Although the University of Minnesota Medical School, Duluth Campus has a history and legacy of graduating family medicine physicians, including those with a focus on Indigenous health and medicine, approximately 48% of these graduates pursue a different medical calling. In fact, nearly 6% of alumni, who began their academic careers at the Duluth campus, specialize in surgery. 

The surgery subspecialties range from cardiac to orthopedic, with the latter being the career for Mark McCarthy, ’10 MD. Since 2016, he has practiced as a sports medicine specialist in western Wisconsin. His main interest is in knee and shoulder surgery. 

“I typically spend 50% of my time in clinic and 50% of my time in the operating room as an orthopaedic surgeon,” Dr. McCarthy said. “I interact with a wide variety of people every day. I am blessed to care for them and help them — that is the most significant contributing factor that interested me in this career. Helping others. It’s that simple to me.”

Throughout his experiences, Dr. McCarthy recognizes the uniqueness of his journey. While he began his medical degree on the Duluth campus and finished it in the Twin Cities, his residency landed him at the University of Iowa where he focused and honed his skills in the Department of Orthopaedics and Rehabilitation. He earned a Sports Medicine Fellowship at the Rush University Medical Center in Chicago with numerous other experiences that brought him into different hospital systems. 

“I think my journey through different healthcare jobs and careers makes me unique. I have the advantage of introspection into the importance of the healthcare team and each member’s contributions. I also understand that caring for patients is of utmost value,” he said.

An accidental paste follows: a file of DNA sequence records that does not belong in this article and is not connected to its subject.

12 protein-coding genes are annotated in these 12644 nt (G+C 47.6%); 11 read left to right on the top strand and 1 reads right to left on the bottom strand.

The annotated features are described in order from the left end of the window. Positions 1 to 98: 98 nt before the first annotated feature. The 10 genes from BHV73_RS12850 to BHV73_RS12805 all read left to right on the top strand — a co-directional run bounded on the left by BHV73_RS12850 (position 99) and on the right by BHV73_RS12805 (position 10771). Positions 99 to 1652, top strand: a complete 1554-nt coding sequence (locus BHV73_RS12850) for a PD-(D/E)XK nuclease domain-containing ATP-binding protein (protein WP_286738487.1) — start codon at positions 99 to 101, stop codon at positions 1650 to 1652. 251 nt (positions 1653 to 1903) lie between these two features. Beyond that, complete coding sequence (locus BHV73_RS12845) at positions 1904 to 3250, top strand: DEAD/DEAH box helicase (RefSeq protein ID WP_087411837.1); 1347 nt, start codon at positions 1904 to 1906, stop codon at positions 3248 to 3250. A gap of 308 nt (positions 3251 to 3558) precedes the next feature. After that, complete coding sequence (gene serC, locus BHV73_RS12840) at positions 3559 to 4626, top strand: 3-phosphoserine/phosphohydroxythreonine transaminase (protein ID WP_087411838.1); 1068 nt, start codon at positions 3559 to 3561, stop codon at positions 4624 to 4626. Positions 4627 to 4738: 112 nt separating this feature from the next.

During his pre-med days, Dr. McCarthy recalls that while he wanted to help people because of how his parents raised him, he was not interested in following in his father’s footsteps. 

“My dad is a retired judge,” he said. “I didn’t want to go into law, but helping others has always been a calling of mine. I began my healthcare career as a nursing assistant in a nursing home and personal care attendant for a boy with Duchenne muscular dystrophy while in college. I then went to PA school and worked as a PA-C for nearly four years before deciding to pursue medical school and a career as a physician.”

When looking back at his first two medical school years in Duluth, he fondly recalls them as incredible memories for life. 

“I developed great friendships with many classmates that we maintain today. The education was top-notch, and it helped prepare me for this profession well and afforded me the luxury of taking my career any direction I wished. I feel humbled and blessed to be an alumnus of the Medical School, Duluth Campus,” he said. “I specifically remember Dr. Repesh, may she rest in peace, Dr. Christianson and Dr. Ward. I enjoyed stopping by their offices and simply chatting about medicine and work-life balance. They were each incredible mentors to me.”

As a coach for youth sports, he brings his knowledge of sports and sports medicine to the community in which he lives and works. 

“I take a lot of pride in advocating for youth athletic and extracurricular involvement and spend much of my free time coaching and giving talks on healthy approaches to sporting endeavors,” he said. 

And, as the world continues to feel the strain of the COVID-19 pandemic, Dr. McCarthy recognizes the efforts made to keep patients and staff safe. 

“We certainly take many more safety precautions in a field where we already took so many precautions. It’s all about the health and safety of the patient, and the members of the healthcare team, so myself and my team take all these in stride in the name of top patient care.”